The recent surge in e-commerce retail sales amid the pandemic has sparked an increase in demand for warehouse space, which will likely continue even beyond the pandemic.
According to a recent report by brokerage firm CBRE Ltd, Canada will require approximately 40 million square feet of additional warehouse space over the next five years, after a surge in online sales amid the pandemic prompted numerous companies to embrace an e-commerce-based business model. However, the estimated square footage requirement would exceed all of the leasable warehouse space currently available across the country’s main industrial real estate markets, suggesting that additional facilities will need to be constructed.
Despite initially lagging in embracing the growing popularity of e-commerce, Canadian firms and consumers are now posting some of the fastest growth in online shopping. “Last year not everyone would have been an e-commerce consumer. Now everyone is. Every retailer knows they have to have a digital presence to survive, and so now they’re building out their supply chain,” said CBRE Canada Vice Chairman Paul Morassutti in a telephone interview with Bloomberg.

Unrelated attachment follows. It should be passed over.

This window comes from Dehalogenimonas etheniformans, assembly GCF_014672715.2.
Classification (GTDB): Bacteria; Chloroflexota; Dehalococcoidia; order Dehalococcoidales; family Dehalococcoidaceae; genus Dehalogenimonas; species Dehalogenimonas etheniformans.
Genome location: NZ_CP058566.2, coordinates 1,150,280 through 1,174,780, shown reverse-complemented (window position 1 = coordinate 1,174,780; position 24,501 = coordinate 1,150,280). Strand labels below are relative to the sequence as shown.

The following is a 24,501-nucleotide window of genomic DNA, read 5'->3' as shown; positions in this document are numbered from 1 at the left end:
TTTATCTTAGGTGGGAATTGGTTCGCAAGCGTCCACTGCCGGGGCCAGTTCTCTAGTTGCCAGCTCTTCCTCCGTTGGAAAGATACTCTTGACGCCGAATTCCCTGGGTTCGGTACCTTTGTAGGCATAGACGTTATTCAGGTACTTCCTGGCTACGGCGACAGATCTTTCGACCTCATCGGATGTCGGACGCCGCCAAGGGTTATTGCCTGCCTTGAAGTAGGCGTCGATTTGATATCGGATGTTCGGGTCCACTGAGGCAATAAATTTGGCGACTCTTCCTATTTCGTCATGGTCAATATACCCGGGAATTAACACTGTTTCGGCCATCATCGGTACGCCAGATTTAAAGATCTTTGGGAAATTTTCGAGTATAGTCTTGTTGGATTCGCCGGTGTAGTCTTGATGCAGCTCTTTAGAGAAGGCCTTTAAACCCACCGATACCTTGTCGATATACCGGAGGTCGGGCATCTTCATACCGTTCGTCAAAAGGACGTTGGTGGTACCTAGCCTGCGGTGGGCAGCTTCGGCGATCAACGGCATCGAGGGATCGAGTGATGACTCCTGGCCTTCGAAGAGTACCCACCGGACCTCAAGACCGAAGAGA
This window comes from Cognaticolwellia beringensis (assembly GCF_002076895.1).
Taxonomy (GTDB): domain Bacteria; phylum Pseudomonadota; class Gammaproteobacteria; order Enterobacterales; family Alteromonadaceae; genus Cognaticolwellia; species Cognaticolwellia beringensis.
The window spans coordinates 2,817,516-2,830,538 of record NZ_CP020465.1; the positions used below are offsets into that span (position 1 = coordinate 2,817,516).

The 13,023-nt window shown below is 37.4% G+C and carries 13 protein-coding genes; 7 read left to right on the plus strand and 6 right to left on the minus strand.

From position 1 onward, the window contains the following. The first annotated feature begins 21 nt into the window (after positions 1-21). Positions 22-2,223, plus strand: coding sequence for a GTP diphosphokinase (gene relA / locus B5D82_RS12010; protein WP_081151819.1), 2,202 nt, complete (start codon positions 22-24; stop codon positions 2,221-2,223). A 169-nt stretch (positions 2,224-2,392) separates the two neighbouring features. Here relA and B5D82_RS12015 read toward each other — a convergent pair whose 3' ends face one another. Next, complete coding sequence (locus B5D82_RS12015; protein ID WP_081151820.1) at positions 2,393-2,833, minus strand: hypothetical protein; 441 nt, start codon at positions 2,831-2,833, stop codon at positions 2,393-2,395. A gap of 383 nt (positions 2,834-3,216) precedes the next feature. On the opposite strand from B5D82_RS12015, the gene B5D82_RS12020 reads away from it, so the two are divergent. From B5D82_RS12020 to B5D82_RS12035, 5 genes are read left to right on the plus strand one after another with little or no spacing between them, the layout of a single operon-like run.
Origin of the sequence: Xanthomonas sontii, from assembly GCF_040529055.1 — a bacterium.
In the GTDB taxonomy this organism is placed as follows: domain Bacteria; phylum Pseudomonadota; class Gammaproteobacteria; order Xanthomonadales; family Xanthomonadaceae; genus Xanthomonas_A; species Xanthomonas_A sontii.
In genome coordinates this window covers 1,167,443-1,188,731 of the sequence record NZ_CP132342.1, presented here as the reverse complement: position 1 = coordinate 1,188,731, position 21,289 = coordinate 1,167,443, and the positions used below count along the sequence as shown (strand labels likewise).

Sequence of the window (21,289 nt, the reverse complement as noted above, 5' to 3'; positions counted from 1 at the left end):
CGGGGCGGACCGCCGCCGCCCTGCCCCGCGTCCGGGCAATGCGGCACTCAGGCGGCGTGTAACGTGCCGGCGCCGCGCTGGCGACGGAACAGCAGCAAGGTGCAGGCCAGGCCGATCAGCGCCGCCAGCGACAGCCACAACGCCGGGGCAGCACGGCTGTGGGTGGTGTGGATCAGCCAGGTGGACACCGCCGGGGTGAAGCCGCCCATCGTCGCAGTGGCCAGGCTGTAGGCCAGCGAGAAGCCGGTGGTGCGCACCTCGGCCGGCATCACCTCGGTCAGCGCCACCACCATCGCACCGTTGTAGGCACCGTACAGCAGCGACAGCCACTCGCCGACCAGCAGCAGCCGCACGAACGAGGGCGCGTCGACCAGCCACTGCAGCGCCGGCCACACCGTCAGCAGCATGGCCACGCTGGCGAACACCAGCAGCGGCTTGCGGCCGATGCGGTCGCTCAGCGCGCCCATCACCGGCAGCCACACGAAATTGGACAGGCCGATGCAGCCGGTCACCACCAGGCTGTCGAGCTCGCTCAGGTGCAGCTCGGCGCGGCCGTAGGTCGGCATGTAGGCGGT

As a result, retailers have been scrambling to build logistics hubs in order to fulfill sales, making Toronto, Vancouver, and Montreal— the three largest cities in Canada— some of the tightest markets for warehouse space in North America. According to Statistics Canada data, e-commerce retail sales soared by 70.5%, to a record $3.6 billion in 2020. The boom in online shopping was largely the result of social distancing measures and stay-at-home orders, which prompted consumers to refrain from brick-and-mortar stores and instead conduct the majority of their shopping online.
Information for this briefing was found via CBRE Ltd, Bloomberg, and Statistics Canada. The author has no securities or affiliations related to this organization. Not a recommendation to buy or sell. Always do additional research and consult a professional before purchasing a security. The author holds no licenses.